Didn't Harvard's Lawrence Summers get into some trouble over something similar to this? According to an in-depth piece by The Christian Science Monitor:
Just take a look at your local public school's basal reader or anthology. You'll see what they're talking about. Meanwhile, the seniors at the all-boys Haverford school have put together a list of recommended reading for the summer.
If you want to get boys to read, assign F. Scott Fitzgerald's "The Great Gatsby." So say students at the all-boys Haverford School in suburban Philadelphia.
"Everybody loves 'The Great Gatsby,' " says Robert Peck, who since 1973 has taught English at the 1,000-student K-12 private school.
But the vast majority of assigned-reading novels are not such a slam-dunk with boy readers. Getting boys to read is an exercise that stumps many an educator.
Not only do boys consistently test lower than girls on reading, but they are well known to be reluctant readers. Some teachers suggest that the problem is only getting worse — that boys today have more distractions, particularly electronic ones — and are even less likely to come to class ready to get excited about a book.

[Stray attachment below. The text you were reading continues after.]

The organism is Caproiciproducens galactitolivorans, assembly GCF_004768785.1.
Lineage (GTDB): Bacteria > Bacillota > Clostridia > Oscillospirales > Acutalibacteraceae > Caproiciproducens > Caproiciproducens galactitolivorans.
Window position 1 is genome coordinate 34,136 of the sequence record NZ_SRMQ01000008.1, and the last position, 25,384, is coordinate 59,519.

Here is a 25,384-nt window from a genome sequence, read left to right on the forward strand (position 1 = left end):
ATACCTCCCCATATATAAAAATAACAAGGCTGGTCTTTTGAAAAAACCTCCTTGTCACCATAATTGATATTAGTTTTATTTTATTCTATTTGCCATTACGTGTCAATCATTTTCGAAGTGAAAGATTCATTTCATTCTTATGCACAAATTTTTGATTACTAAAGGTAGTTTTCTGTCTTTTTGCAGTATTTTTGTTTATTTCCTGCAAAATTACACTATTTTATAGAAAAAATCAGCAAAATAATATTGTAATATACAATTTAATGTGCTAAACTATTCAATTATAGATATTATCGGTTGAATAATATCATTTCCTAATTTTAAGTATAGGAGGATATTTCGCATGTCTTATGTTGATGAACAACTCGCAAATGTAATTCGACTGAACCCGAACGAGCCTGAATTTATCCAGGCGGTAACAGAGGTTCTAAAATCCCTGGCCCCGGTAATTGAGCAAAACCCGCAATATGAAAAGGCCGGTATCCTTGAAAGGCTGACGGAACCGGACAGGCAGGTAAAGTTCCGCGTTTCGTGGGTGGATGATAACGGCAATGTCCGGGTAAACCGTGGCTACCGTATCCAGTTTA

But now more are suggesting that the problem may not lie entirely within the boys themselves. Some educators believe that the way schools teach reading tends to favor girls, both in terms of teaching style and reading materials chosen. It's a concern that has pushed teachers to work harder to both find materials that boys like to read, and to find more "boy-friendly" ways to present that material.
Girl readers are generally drawn to narratives that focus on relationships between people, while boys tend to prefer adventure, science fiction, war stories, history, and, of course, sports. Research also suggests that, given the choice, boys will often prefer non-fiction, magazines and newspapers, how-to reading, and biographies — reading material that some teachers say is not serious enough for class assignments.To jump-start boy readers he suggests nonfiction.
Boys may actually read more than people think they do, says Wadsworth — but it's not material assigned in school. For boys, he recommends topics like "baseball, butterflies, collecting stamps."
"Biographies of people whose lives would excite boys — adventures, anyone who's done something with a sense of challenge — would be a good start."
For reasons that must be obvious to anyone who has read the above, Tom Wolfe's I Am Charlotte Simmons made their list.
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